In May 2019, Welcoming America dubbed Boise, Idaho, a Certified Welcoming community. This formal designation highlights cities and counties that have created policies and programs reflecting their values and commitment to immigrant inclusion.

While inclusion can be seen in the city’s many farmers markets and festivals, it’s perhaps best showcased throughout the halls of the Riverstone International School in east Boise.

“We have a diverse community with roughly 48 countries represented,” said Rachel Pusch, the school’s director of admissions and marketing. “We’re helping kids understand that where you’re from is who you are.”

Riverstone International School is a private, independent school offering classes for preschoolers through grade 12, and is the first school in Idaho to offer an International Baccalaureate program.

“The program is a philosophy of education that allows kids to find their interests and discover the intersections that allow them to complement each other, ultimately creating a very well-rounded approach to their education,” said Rachel. “Our mission is to inspire courageous journeys of both academic and personal exploration to help our students lead purposeful lives.”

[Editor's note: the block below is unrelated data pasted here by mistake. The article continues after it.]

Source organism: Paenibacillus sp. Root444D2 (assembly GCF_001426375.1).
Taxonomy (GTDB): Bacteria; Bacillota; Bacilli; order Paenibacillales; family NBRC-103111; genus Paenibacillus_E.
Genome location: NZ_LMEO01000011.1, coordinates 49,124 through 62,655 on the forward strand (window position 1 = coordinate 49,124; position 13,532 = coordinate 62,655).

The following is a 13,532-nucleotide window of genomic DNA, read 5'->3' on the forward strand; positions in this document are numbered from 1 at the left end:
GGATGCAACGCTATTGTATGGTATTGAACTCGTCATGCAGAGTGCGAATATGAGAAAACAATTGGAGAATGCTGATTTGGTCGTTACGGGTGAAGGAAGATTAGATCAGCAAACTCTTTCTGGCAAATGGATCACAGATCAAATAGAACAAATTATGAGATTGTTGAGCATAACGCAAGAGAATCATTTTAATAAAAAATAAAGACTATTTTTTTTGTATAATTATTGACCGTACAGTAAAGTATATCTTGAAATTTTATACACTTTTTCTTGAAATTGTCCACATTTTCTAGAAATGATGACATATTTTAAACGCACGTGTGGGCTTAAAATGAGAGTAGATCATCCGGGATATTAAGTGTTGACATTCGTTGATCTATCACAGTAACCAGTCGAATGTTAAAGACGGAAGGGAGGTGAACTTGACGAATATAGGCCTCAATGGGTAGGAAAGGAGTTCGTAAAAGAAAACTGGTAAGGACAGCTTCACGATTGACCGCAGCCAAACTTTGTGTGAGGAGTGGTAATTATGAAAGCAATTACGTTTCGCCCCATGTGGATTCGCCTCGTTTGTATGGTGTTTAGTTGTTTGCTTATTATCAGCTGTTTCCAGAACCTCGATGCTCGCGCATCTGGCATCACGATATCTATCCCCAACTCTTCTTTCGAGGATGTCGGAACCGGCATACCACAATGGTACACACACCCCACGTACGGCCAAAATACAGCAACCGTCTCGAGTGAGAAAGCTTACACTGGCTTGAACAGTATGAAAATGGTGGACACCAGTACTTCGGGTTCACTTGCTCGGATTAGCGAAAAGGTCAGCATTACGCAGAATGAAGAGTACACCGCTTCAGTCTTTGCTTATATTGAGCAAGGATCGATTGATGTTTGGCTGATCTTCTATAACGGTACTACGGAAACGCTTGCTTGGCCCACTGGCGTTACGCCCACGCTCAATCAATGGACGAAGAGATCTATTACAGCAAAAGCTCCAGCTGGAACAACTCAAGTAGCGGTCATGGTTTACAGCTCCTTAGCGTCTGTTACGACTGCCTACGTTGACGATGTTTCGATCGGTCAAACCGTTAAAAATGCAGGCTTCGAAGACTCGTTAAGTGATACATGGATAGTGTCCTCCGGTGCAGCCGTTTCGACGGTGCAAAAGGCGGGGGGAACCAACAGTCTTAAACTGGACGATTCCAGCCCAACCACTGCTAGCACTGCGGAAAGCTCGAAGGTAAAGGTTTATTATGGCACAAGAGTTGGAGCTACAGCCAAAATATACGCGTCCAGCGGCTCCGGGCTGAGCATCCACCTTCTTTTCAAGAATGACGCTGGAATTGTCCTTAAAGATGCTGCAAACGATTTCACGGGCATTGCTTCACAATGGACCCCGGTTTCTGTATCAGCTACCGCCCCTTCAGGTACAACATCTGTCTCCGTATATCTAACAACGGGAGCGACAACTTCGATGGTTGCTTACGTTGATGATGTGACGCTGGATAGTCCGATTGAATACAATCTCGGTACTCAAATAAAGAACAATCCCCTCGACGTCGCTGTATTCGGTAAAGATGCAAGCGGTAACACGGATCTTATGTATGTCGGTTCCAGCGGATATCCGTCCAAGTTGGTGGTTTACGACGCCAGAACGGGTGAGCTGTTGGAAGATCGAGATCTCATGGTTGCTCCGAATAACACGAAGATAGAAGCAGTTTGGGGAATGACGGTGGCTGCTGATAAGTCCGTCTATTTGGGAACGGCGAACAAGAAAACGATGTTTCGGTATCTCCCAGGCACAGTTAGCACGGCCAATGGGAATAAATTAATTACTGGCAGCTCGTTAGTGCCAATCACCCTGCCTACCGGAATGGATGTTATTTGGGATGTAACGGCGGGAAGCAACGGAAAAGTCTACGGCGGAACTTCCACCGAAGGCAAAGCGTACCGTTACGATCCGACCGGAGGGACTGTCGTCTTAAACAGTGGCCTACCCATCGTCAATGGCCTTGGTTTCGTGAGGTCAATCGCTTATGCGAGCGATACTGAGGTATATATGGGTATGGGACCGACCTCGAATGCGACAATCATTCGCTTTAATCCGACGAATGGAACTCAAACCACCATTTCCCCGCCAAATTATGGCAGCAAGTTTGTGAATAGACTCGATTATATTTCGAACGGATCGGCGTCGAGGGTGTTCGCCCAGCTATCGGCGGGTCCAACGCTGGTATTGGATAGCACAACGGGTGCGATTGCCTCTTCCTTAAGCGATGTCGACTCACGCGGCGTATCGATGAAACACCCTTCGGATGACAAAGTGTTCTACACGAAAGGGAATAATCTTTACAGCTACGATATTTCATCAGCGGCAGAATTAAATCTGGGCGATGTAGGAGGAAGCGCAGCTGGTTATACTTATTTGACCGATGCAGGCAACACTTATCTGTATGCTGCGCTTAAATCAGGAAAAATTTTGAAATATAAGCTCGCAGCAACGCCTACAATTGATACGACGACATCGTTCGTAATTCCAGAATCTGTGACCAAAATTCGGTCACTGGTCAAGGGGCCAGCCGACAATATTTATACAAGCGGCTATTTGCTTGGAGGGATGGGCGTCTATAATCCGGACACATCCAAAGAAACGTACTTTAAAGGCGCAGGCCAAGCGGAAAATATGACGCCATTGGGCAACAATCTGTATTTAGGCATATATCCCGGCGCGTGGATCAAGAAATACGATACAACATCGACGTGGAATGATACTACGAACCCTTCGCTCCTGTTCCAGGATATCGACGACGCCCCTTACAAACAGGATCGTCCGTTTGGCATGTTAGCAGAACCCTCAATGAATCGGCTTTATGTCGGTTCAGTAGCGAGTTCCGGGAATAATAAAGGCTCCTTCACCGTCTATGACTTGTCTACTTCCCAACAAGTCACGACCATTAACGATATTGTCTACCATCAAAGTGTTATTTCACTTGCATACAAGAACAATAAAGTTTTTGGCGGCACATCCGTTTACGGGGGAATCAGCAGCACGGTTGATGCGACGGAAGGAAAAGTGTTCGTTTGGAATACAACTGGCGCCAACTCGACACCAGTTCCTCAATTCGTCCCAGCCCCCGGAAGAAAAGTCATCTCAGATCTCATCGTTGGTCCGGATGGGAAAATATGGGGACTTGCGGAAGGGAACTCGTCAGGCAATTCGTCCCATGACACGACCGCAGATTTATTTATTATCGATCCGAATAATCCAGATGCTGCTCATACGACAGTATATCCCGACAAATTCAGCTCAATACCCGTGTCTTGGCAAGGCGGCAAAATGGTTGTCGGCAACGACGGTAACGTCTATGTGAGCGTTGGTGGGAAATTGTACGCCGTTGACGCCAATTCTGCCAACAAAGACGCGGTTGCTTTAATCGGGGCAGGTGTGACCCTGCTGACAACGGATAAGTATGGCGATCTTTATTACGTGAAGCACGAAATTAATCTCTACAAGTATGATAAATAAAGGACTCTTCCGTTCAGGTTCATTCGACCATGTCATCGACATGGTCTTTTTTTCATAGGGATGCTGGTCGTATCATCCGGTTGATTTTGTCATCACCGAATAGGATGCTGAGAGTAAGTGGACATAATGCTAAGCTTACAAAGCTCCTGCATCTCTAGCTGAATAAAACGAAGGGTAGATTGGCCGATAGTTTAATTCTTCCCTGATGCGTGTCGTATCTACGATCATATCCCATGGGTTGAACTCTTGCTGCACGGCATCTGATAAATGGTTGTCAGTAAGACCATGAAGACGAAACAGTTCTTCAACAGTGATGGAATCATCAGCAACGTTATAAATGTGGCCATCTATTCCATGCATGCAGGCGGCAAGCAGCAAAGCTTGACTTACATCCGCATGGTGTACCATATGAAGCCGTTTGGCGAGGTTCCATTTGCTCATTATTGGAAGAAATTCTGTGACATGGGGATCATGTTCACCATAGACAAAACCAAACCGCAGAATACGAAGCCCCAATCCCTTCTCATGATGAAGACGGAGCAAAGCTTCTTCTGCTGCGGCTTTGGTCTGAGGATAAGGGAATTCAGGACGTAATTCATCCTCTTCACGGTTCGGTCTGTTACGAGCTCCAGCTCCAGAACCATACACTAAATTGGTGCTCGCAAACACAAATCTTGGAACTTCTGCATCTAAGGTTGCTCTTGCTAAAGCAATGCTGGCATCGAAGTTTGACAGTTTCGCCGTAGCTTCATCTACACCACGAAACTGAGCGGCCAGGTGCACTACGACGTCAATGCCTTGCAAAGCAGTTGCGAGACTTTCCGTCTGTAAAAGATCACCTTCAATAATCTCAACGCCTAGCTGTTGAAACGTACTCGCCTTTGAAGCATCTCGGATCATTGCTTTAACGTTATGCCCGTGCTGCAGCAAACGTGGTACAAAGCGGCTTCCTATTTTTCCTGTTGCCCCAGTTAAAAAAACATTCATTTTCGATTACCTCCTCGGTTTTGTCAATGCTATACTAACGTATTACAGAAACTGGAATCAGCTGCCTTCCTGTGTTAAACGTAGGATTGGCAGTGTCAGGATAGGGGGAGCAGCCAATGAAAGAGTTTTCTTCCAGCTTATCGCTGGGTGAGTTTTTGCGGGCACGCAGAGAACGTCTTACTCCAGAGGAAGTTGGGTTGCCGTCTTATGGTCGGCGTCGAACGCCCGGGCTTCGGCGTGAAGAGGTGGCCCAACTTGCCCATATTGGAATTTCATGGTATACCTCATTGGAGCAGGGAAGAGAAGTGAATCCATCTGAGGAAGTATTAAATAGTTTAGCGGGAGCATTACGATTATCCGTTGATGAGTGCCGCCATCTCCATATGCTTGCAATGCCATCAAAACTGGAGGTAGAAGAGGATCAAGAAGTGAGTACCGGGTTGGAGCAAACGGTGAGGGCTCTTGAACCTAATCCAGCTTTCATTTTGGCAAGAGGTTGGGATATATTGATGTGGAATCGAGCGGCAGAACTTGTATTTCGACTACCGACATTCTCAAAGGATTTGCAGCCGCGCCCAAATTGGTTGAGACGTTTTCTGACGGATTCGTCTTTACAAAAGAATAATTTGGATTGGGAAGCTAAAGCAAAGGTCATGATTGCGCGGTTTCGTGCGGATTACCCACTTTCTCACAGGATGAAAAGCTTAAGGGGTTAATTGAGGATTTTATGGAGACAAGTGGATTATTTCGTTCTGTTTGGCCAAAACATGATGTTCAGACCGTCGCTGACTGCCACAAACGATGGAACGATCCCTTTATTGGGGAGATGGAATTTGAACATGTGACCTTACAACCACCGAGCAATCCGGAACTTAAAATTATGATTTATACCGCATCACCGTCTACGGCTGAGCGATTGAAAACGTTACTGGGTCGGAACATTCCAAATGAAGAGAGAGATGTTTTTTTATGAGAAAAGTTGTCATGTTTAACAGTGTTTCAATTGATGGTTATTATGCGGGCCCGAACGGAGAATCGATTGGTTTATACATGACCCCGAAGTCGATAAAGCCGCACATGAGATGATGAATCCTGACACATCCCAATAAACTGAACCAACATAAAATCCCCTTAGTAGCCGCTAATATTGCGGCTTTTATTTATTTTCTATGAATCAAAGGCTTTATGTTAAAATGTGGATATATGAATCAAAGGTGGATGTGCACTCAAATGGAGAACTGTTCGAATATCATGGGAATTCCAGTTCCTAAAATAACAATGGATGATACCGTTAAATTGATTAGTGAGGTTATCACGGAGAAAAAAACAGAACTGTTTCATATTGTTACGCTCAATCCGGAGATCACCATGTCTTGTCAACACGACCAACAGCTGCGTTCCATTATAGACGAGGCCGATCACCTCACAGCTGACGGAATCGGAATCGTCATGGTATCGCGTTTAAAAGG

Cultures, languages, traditions, religions, socioeconomic differences and even interesting foods in lunch boxes are all clear examples of the school’s focus diversity. Small, nurturing classes and hands-on activities allow students at Riverstone to employ critical thinking skills as they practice Mandarin, grow crystals or present independent, self-directed research projects.

Riverstone students receive an education based upon five pillars: academic excellence, community and service, leadership by example, international understanding, and – perhaps most near and dear to Idaho’s heart – outdoor education.

“The incredible outdoor program we have is opening the kids’ minds to things they may have never known,” said Rachel. “They’re having eye-opening experiences, finding new things they love and finding things they may not love, but now know they can do.”

Riverstone’s outdoor education program provides students with learning-based opportunities that build self-confidence, teamwork, leadership and responsibility, while fostering a greater appreciation for nature and the environment. The program allows students of all ages to leave the classroom and spend extend periods of time backpacking, camping, hiking and exploring scenic locations like Hells Canyon, the Rogue River Wilderness or Grand Gulch in southern Utah.

“We say and believe that we have many classrooms without walls,” said Rachel. “The access to everything in Idaho makes the outdoor program even more intriguing to people who are from areas like Beijing or Barcelona where they’re often only used to large, congested urban environments.”